Tim Petrovic beat James Driscoll on the first hole of a sudden-death playoff to claim his maiden PGA Tour victory at the $5.5 million Zurich Classic at New Orleans on Sunday.
Petrovic emerged from the pack with a final-round four-under-par 68 to draw level with Driscoll on 13-under 275 after 72 holes on a long day at the TPC at Louisiana that began with the completion of the rain-hit third round.
The 38-year-old American was left a routine putt for par to collect the $990,000 winner's cheque after Driscoll bogeyed the par-five 18th.
It was the second time Petrovic had stepped onto the final green needing a clutch putt, having drained a nervy 20-footer for birdie 20 minutes earlier to force the playoff.
Chris DiMarco, who lost in a playoff to Tiger Woods at the US Masters last month, was left to ponder another disappointing day after he let slip a two-shot lead on the back nine to finish tied for third with Lucas Glover on 12-under 276.
A PGA Tour rookie, Driscoll held his nerve through a tense final round to close with seven consecutive pars for a two-under 70 that ended with him missing a chance to win in regulation when his four-foot birdie putt on the 18th lipped out of the cup.
Petrovic, who took 14 years to earn a spot on the PGA Tour and used to deliver pizzas to help pay the bills early in his career, becomes the fourth first-time winner this season.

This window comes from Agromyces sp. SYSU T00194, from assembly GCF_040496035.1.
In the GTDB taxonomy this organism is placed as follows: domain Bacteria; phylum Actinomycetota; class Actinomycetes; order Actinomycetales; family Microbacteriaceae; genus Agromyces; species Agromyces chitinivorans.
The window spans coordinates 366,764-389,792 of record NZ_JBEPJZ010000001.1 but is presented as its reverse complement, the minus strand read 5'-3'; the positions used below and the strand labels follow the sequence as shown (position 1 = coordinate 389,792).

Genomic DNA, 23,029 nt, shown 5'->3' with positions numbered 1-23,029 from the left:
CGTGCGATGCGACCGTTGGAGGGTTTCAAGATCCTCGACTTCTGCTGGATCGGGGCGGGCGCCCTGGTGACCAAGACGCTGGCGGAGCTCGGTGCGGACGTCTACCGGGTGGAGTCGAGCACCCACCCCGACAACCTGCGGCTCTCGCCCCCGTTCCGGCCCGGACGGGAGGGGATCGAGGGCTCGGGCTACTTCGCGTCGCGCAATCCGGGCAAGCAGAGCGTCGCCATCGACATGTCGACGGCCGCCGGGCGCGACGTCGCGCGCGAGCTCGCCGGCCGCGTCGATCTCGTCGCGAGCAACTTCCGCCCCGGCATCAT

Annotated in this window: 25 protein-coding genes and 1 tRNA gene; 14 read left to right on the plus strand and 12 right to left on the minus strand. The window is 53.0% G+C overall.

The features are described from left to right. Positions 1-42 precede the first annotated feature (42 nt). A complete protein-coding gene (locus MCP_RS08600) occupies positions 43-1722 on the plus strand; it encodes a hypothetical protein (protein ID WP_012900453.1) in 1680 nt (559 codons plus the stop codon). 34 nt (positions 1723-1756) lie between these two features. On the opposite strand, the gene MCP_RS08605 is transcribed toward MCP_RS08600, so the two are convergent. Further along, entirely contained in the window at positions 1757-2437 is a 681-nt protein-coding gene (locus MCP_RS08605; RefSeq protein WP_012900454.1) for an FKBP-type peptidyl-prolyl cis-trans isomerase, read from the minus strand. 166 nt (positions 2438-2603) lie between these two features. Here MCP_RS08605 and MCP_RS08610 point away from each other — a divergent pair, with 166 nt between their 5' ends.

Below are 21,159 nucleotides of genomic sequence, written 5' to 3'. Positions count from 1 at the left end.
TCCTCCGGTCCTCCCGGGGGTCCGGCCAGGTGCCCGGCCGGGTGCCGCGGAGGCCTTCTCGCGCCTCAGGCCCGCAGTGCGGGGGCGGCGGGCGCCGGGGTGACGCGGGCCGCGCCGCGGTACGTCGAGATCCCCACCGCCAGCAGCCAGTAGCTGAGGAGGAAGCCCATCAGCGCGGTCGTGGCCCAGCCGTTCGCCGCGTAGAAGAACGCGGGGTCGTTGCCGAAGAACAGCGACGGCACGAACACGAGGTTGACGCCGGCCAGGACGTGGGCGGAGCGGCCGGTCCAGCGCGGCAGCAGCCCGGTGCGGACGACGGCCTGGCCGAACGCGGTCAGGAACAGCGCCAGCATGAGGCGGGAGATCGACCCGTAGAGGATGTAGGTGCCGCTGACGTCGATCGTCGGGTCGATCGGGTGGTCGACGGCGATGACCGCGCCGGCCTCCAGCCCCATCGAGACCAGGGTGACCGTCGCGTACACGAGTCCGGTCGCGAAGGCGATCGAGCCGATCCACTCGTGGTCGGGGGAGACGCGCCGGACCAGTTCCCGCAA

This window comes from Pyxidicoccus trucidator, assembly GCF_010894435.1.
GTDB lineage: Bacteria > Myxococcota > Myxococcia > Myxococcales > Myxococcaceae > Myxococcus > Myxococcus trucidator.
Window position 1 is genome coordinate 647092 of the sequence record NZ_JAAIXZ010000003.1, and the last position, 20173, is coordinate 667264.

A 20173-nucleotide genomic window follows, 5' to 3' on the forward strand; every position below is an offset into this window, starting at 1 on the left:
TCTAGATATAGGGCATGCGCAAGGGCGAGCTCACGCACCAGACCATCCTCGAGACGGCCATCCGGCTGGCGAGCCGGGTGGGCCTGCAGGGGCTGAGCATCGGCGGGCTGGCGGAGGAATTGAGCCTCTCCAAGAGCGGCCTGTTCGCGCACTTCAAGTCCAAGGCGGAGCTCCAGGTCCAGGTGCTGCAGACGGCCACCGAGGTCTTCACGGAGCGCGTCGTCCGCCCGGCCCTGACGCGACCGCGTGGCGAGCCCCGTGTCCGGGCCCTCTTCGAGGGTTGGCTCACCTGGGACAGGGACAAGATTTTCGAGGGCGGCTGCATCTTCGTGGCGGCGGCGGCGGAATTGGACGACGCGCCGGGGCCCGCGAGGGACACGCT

"I just kept hanging in there, I missed a couple of putts coming in but I hung in there," Petrovic said.
"I started out horribly this year but the putter woke up this week. I don't know what happened but it just came out of its coma."
Back in action for the first time since his crushing playoff loss at the US Masters, DiMarco had appeared poised to put that disappointment behind him, leading by two-strokes after a flawless front nine.
However, the world number eight stumbled on the back nine, with three bogeys, including one at the last, to miss out on the playoff and extend an 86-event title drought that dates back to the 2002 Phoenix Open.
It was also a bitterly disappointing day for last year's champion Vijay Singh, who won the Houston Open a week ago and was attempting to become the first golfer since Johnny Miller in 1975 to defend back-to-back titles in consecutive years.
The Fijian had been in thick of the action but three bogeys and a double-bogey over the closing stretch of the third round left him seven shots off the pace.
The world number two began his final round smartly with a birdie on the first but could not sustain the rally finishing with a 72, eight shots behind the leaders on five-under 283.